Some people have such built-up tension in the superficial muscles of the neck and chest that it is well-nigh impossible to access hidden muscles like the pectoralis minor without some much-needed prep work. My student Ellen has a very forward head posture and rounded shoulders, and a lot of tension around her jaw and neck. We worked together with releasing top-most muscle layer, the platysma (a thin sheath that spans the jawbone to the chest), with the Marlon Brando stretch (check it out on the 5 minute Quick Fix for Neck video and also below). This movement also stretches the scalenes, which are the muscles responsible for laterally flexing and rotating the head and neck. After releasing her platysma and scalenes, Ellen was able to better balance her head over her shoulder girdle as well as relax her shoulders, creating better posture and the ability to breathe more easily.
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I find I hold so much tension in this area, and it is often neglected I massage and treatments. The balls and this method has really helped me release tension from blocking chokes in Brazilian Jiu Jitsu as well as built up tension from bad posture. Great article thank you fore sharing!
Thank you for talking about the scalenes in your article. I think they are a forgotten muscle. Also that you talked about releasing the superficial muscles.
Fantastic! so many excercises to release the tension in the muscles. I tried this one and feels great.
I really like these neck stretches, especially at the office. Considering the average human’s head is approximately 8-11 lbs, it’s a lot of weight for the cervical spines and neck muscles to support. These stretches work wonder for the tired neck after many hours of sitting in front of the computer
I think that a lot of people neglect the massaging the neck. Perhaps, they are comfortable with massaging the front of their neck. I have used the YTU Therapy Balls on the scalenes and they have been very effective too!
Ohhh, love this neck exercise to manually assist with releasing tension. As a speech pathologist, I work with patients with voice disorders, which always involves muscle tension in the neck/throat area which is so difficult to reduce for some people. I can’t wait to apply and share this “Brando” exercise!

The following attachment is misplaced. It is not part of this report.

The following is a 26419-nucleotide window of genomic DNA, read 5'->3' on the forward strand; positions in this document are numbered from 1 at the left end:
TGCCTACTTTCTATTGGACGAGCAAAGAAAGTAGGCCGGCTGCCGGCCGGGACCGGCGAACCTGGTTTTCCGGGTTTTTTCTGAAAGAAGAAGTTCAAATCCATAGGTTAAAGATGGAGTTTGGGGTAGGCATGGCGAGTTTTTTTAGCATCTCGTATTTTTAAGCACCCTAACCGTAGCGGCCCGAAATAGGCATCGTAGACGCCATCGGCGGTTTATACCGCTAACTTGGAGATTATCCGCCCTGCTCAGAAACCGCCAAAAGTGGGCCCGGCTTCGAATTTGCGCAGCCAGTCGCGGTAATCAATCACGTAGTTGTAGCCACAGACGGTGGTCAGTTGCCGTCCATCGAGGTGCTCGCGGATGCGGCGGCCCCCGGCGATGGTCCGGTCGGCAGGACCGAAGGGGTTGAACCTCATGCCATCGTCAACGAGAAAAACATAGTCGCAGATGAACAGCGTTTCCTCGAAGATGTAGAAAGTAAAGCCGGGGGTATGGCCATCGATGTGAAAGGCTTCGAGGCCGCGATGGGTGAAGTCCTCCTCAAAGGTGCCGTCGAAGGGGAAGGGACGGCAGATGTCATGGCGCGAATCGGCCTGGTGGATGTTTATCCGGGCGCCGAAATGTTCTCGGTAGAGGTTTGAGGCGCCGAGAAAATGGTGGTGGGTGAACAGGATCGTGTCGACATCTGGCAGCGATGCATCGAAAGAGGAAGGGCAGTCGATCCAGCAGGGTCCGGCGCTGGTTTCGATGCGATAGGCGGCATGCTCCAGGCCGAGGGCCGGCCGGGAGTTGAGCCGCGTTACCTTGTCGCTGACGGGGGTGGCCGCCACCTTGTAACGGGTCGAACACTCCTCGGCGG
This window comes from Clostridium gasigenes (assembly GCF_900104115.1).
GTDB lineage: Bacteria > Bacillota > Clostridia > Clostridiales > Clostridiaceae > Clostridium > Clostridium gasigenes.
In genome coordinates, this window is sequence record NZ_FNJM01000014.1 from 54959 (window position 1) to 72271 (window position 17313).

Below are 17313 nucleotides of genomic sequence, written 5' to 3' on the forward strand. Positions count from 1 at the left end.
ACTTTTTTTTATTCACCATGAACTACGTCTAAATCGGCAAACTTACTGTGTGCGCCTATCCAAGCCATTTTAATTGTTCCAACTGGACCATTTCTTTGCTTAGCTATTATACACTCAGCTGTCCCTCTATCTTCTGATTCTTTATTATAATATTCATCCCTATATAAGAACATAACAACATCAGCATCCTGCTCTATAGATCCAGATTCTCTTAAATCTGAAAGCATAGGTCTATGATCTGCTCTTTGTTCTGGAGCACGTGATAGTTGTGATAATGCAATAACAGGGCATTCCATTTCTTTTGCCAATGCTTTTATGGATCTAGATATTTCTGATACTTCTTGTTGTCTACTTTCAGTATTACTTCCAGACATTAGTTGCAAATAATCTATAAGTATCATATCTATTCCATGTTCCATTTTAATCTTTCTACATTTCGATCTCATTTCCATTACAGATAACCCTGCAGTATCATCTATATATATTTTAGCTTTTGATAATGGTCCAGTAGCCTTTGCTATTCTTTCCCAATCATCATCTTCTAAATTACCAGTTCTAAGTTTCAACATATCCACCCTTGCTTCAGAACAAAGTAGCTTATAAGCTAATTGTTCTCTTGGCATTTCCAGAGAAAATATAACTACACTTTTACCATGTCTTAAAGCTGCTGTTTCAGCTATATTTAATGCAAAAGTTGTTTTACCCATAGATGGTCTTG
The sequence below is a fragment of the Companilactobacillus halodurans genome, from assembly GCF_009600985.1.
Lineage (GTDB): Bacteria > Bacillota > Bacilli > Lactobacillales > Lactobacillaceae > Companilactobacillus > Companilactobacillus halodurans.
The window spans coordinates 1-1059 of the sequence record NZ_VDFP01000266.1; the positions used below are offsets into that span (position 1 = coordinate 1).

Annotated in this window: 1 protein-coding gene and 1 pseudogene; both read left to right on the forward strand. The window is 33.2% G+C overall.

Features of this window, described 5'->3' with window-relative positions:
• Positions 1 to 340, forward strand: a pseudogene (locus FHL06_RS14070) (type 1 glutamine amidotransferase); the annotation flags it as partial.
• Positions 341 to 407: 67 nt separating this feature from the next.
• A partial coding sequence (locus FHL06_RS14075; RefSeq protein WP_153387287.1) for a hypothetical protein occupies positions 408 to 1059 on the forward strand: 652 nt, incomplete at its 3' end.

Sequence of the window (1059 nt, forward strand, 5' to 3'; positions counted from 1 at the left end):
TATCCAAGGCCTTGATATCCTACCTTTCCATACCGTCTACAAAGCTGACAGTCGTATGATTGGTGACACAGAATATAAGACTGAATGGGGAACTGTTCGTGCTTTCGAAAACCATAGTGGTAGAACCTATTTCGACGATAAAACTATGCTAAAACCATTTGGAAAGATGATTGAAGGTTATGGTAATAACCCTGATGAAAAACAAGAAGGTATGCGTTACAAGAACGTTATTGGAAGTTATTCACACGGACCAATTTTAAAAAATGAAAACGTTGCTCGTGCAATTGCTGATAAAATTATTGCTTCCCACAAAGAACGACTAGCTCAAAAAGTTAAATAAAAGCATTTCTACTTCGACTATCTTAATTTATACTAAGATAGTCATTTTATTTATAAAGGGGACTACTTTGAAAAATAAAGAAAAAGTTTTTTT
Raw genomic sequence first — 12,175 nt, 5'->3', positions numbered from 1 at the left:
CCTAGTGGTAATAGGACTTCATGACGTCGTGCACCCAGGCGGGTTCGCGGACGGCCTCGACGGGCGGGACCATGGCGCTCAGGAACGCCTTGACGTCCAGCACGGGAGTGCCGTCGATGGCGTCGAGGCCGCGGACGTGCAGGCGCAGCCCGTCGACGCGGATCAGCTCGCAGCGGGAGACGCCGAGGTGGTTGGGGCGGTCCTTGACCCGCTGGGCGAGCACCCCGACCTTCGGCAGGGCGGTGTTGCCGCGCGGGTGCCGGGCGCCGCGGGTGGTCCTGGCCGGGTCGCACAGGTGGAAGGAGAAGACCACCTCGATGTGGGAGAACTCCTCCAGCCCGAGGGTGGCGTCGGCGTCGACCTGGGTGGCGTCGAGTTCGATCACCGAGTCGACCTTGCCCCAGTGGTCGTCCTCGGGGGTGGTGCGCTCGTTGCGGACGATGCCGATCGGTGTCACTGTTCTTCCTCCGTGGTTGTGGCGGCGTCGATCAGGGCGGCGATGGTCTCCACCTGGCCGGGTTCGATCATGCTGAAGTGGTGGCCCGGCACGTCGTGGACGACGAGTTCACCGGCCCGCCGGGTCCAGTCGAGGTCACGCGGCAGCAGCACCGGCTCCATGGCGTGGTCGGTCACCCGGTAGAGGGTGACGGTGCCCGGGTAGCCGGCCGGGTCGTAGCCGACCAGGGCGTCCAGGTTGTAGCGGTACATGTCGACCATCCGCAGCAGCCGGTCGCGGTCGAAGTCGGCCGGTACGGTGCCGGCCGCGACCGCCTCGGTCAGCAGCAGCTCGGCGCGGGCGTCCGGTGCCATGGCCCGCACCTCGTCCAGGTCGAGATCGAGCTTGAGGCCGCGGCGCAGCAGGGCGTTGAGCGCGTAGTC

I really like this stretch and wouldn’t have known this to be a way to stretch the outer most layer of my neck muscles! After two bad car accidents I have definitely taken the time to focus on strengthening my neck muscles which were injured and weak. But now I realize that I need to incorporate some stretching into my routine as well. Thanks!
I am short and am always looking up so I love this stretch but find I need to stabilize the back of my neck more when I am not mindful of how my head is tilting and balance it out stretching the back neck fascia as well.
Ahhhhhh this feels so good!!! I cannot wait to add this to my yoga classes. I am one of those that has had the forward head tilt going on since college, the classic “yes I went to college, how could you tell?” I have my college go through neck movements for this same reason, but I love how this involves self manipulation which opens up yet another physical and psychological response. Can’t wait to use it.
Many of my piano students have rounded shoulders and are quite tensed around the neck. It is very useful for me to know that instead of just telling them to relax and to sit upright I can simply use this nice exercise before they start playing the piano.
So true and so useful. Most yoga practitioners rarely think about the front of the neck and manual manipulation. This has been very useful to myself and my students.